2. Demon your name “refusal of any suffering” and an “resentment at the cross.” By the sorrowful mysteries of our Lord’s life, be gone.
  3. Demon your name is “forgetfulness of heaven” and “obsession with the passing world.” By the glorious mysteries of Lord’s life and our Lady’s too, be gone.

Photo: Orchard Lake via Creative Commons

35 Replies to “Three Prophetic Insights from Pope Leo XIII That Still speak powerfully 120 Years Later”

  1. The West is afraid of suffering ,myself included…I’ve always tried to avoid it but it comes regardless .Now
    I pray for fortitude and and trust in God .I also keep a picture of Jesus holding Peters hand when
    he begins to sink in the water as a result of doubting…it helps me focus and keep my eyes on Christ when
    I’m filled with anxiety. Praying the Devine Mercy is also a great comfort. Thank you for your instructive
    blog…such a blessing to my family.

  2. Suffering shapes us. It forms a certain character and wisdom in those who are earnestly seeking Christ and Heaven. Suffering should be a cause for gratitude as it allows us the opportunity to give back to Jesus a mite of what He suffered so willingly for us.

    God means for all of us, no matter what our physical condition is, to be productive. To do something meaningful every single day. Some days, the pain is so terrible, i want to just go crawl into a corner and weep. But you see, Christ endured so much more and did neither. So, i push myself to do just one or two things as a little gift for Him.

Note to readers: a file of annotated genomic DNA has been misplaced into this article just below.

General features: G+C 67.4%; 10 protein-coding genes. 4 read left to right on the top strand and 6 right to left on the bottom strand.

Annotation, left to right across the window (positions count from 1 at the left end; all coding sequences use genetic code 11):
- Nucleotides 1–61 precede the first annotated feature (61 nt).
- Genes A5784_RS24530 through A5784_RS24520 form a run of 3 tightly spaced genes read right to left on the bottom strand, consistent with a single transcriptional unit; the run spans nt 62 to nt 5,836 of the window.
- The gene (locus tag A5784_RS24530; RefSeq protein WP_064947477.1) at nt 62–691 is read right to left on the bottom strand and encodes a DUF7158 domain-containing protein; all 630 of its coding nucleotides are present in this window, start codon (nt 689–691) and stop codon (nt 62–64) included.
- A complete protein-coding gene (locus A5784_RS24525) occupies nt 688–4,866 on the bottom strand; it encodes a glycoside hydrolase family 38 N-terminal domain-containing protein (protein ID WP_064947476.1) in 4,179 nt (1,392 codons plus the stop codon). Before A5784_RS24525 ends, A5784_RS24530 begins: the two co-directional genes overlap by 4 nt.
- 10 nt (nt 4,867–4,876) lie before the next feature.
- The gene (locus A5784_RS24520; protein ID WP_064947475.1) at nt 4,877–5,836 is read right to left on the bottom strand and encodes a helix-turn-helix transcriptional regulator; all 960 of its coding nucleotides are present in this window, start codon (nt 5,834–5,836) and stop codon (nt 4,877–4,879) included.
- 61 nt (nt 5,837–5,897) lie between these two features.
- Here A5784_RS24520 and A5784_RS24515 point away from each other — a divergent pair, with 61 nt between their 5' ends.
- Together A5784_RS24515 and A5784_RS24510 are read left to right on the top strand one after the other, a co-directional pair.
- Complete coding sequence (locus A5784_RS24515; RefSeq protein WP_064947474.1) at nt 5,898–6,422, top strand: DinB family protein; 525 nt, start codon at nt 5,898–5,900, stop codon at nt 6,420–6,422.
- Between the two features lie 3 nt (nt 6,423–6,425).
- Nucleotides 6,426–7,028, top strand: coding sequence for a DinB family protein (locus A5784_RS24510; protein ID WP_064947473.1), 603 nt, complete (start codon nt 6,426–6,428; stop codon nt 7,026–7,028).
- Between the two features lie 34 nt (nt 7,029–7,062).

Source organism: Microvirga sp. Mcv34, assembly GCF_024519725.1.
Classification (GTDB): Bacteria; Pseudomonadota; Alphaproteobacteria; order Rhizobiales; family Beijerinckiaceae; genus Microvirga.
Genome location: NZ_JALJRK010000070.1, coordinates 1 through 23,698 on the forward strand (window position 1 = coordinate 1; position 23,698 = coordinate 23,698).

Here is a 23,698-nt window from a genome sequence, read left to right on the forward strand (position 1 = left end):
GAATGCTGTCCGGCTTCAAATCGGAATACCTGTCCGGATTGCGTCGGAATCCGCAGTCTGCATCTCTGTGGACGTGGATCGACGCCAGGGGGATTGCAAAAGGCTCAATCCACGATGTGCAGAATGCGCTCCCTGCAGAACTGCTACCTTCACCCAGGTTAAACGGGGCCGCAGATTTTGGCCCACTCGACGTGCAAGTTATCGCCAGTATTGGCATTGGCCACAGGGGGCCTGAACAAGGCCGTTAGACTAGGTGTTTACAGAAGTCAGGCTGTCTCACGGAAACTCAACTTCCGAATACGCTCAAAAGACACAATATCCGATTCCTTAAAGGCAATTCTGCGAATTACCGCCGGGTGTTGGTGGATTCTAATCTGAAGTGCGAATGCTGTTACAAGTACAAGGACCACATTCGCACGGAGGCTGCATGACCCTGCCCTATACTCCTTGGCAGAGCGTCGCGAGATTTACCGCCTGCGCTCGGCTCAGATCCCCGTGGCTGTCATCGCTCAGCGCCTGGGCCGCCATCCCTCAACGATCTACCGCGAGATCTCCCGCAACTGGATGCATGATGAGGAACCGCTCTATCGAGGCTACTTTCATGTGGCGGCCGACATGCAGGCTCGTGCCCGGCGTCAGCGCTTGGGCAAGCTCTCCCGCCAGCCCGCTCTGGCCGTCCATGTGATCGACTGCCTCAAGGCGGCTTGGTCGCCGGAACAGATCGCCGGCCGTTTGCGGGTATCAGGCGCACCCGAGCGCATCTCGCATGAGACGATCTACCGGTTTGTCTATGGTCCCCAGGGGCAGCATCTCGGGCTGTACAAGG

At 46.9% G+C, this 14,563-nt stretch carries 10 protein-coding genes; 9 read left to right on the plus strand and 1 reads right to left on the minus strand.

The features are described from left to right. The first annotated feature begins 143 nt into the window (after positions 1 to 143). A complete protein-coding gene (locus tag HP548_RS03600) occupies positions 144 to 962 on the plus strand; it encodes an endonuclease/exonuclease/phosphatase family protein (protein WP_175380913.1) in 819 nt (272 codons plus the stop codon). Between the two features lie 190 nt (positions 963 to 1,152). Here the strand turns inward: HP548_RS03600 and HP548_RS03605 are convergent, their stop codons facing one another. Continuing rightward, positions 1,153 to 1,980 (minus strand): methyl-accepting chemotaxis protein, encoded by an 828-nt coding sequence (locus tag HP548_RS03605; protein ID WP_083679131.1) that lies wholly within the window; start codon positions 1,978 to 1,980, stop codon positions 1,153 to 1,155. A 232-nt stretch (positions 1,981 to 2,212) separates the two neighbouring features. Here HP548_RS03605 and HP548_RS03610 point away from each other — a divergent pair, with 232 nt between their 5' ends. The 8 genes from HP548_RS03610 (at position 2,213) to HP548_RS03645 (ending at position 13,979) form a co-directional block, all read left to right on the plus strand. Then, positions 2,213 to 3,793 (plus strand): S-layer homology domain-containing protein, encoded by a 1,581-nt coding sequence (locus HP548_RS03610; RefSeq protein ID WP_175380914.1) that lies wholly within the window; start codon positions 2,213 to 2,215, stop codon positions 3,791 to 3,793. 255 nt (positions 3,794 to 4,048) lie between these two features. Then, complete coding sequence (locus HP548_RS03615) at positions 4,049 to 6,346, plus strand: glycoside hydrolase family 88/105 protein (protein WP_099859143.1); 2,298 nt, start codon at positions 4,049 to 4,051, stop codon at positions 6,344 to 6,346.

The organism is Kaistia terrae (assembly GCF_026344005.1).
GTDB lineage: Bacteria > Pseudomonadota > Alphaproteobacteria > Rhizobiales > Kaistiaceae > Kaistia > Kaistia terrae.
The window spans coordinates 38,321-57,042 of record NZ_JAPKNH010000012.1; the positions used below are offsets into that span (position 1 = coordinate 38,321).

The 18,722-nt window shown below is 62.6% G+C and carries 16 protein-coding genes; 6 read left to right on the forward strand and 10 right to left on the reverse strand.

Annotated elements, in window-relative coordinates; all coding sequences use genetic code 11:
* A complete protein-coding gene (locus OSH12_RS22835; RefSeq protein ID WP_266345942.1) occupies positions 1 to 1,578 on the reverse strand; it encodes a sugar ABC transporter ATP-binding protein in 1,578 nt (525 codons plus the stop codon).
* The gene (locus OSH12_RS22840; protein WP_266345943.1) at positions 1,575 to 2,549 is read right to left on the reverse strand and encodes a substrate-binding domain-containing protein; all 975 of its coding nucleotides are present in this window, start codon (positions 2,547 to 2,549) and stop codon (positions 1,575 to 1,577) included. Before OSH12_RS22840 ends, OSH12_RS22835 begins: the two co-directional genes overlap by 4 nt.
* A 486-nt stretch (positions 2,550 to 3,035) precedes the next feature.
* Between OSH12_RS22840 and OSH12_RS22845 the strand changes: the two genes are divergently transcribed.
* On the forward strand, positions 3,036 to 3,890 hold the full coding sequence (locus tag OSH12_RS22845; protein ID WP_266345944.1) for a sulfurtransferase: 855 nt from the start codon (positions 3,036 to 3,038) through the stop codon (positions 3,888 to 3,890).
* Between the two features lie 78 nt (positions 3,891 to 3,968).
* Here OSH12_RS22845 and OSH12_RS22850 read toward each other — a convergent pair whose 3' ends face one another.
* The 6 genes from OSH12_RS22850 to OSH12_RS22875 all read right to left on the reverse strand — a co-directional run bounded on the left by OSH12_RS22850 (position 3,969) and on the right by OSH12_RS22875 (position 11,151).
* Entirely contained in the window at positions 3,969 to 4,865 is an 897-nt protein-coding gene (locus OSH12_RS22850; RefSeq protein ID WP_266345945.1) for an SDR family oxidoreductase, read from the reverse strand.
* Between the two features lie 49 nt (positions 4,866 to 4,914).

One day, thanks be to God, this suffering will be over and i will be with my Abba in Heaven. Until then, i will pray and share whatever comes with Him for His glory.

  3. How true! The wonder of our age really is that we have had so many of our wishes granted and live lives the most debauched Roman emperor would envy – and still moan and gripe and feel hard done by! We won’t be satisfied with the next updated iPhone and militant homosexuals won’t be happy after they been granted the “right” of “marriage”.

  4. There are definitely many insights in this post that I can benefit from and, God-willing, I will benefit from.

  5. Superb and blessed instruction from the Holy Father and deeply insightful analysis from you Monsignor. Thank you ever so much and my prayers are with you daily.

  6. Thank you for this post, which I will share with my church community. Pope Leo was a very farsighted man and how true it all has become. And by the way, the St. Michael prayer is still one of my favorites.

  7. Guilty ! Still a work in progress ! Hope we all gain from this reading ……………. !

  8. Msgr. Pope,
    Another one for the Confirmation class, you can really put it into view. I pray for the pain everyday as for me this is the way, I pray for any death that pleases my Lord and Savior Jesus Christ and once I too wanted the easy road, but for the grace of God my eyes, ears and heart were opened by his Love for me.

    I pray the most blessed Rosary daily as it brings me fuller into my faith and an E. Free friend of mine heard it for the first time at a Catholic bible study they attend and was in such AWE of our (Catholic) ritual prayer. They were stunned to know they could attend Mass (not partake in the Holy Eucharist) and they have been to witness Adoration.

    God has opened your lips and your mouth proclaims his praise.

  9. Remember that Leo xiii had a vision of satan’s conversation with God regarding satan’s desire to “persecute” the world for a hundred years –in the 19th century recall the events of the 1900s!!! coincidental???